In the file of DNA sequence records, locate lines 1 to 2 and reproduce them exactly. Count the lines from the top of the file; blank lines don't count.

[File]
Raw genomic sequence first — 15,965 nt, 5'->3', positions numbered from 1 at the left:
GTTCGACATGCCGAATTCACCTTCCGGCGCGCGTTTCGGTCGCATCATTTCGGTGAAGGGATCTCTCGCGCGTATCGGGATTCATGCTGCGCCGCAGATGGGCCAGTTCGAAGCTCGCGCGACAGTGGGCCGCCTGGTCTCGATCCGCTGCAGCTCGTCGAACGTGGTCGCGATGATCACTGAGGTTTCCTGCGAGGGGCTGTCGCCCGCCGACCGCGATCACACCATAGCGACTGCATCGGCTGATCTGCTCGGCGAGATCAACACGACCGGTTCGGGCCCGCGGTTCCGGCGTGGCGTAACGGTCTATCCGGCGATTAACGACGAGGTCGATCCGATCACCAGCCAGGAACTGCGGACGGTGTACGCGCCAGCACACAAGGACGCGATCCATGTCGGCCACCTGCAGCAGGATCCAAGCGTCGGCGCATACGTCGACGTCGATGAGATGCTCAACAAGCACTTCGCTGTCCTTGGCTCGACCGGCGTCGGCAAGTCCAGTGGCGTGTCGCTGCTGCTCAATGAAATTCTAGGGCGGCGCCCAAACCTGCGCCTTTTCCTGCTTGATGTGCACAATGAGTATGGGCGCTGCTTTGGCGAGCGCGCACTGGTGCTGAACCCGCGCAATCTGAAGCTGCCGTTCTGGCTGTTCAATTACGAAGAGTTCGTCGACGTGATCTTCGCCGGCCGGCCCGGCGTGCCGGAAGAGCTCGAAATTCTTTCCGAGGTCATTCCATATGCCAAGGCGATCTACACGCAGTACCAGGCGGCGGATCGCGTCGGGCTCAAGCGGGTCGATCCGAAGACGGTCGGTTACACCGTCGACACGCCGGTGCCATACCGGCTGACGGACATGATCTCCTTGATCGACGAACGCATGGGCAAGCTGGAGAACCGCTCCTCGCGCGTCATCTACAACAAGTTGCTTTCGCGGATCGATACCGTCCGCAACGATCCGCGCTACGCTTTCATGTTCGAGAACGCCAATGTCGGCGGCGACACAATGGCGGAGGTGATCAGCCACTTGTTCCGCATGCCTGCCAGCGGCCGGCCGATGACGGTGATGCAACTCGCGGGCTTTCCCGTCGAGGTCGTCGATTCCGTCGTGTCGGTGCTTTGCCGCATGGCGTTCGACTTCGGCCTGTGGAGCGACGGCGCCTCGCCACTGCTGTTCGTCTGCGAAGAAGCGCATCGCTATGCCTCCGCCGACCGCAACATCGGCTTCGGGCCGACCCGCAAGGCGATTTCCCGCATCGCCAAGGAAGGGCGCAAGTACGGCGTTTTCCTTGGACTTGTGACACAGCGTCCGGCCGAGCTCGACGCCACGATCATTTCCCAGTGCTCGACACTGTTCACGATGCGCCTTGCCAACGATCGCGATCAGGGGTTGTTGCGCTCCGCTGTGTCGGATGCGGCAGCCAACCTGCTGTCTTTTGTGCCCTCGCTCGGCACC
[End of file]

Raw genomic sequence first — 15,965 nt, 5'->3', positions numbered from 1 at the left:
GTTCGACATGCCGAATTCACCTTCCGGCGCGCGTTTCGGTCGCATCATTTCGGTGAAGGGATCTCTCGCGCGTATCGGGATTCATGCTGCGCCGCAGATGGGCCAGTTCGAAGCTCGCGCGACAGTGGGCCGCCTGGTCTCGATCCGCTGCAGCTCGTCGAACGTGGTCGCGATGATCACTGAGGTTTCCTGCGAGGGGCTGTCGCCCGCCGACCGCGATCACACCATAGCGACTGCATCGGCTGATCTGCTCGGCGAGATCAACACGACCGGTTCGGGCCCGCGGTTCCGGCGTGGCGTAACGGTCTATCCGGCGATTAACGACGAGGTCGATCCGATCACCAGCCAGGAACTGCGGACGGTGTACGCGCCAGCACACAAGGACGCGATCCATGTCGGCCACCTGCAGCAGGATCCAAGCGTCGGCGCATACGTCGACGTCGATGAGATGCTCAACAAGCACTTCGCTGTCCTTGGCTCGACCGGCGTCGGCAAGTCCAGTGGCGTGTCGCTGCTGCTCAATGAAATTCTAGGGCGGCGCCCAAACCTGCGCCTTTTCCTGCTTGATGTGCACAATGAGTATGGGCGCTGCTTTGGCGAGCGCGCACTGGTGCTGAACCCGCGCAATCTGAAGCTGCCGTTCTGGCTGTTCAATTACGAAGAGTTCGTCGACGTGATCTTCGCCGGCCGGCCCGGCGTGCCGGAAGAGCTCGAAATTCTTTCCGAGGTCATTCCATATGCCAAGGCGATCTACACGCAGTACCAGGCGGCGGATCGCGTCGGGCTCAAGCGGGTCGATCCGAAGACGGTCGGTTACACCGTCGACACGCCGGTGCCATACCGGCTGACGGACATGATCTCCTTGATCGACGAACGCATGGGCAAGCTGGAGAACCGCTCCTCGCGCGTCATCTACAACAAGTTGCTTTCGCGGATCGATACCGTCCGCAACGATCCGCGCTACGCTTTCATGTTCGAGAACGCCAATGTCGGCGGCGACACAATGGCGGAGGTGATCAGCCACTTGTTCCGCATGCCTGCCAGCGGCCGGCCGATGACGGTGATGCAACTCGCGGGCTTTCCCGTCGAGGTCGTCGATTCCGTCGTGTCGGTGCTTTGCCGCATGGCGTTCGACTTCGGCCTGTGGAGCGACGGCGCCTCGCCACTGCTGTTCGTCTGCGAAGAAGCGCATCGCTATGCCTCCGCCGACCGCAACATCGGCTTCGGGCCGACCCGCAAGGCGATTTCCCGCATCGCCAAGGAAGGGCGCAAGTACGGCGTTTTCCTTGGACTTGTGACACAGCGTCCGGCCGAGCTCGACGCCACGATCATTTCCCAGTGCTCGACACTGTTCACGATGCGCCTTGCCAACGATCGCGATCAGGGGTTGTTGCGCTCCGCTGTGTCGGATGCGGCAGCCAACCTGCTGTCTTTTGTGCCCTCGCTCGGCACC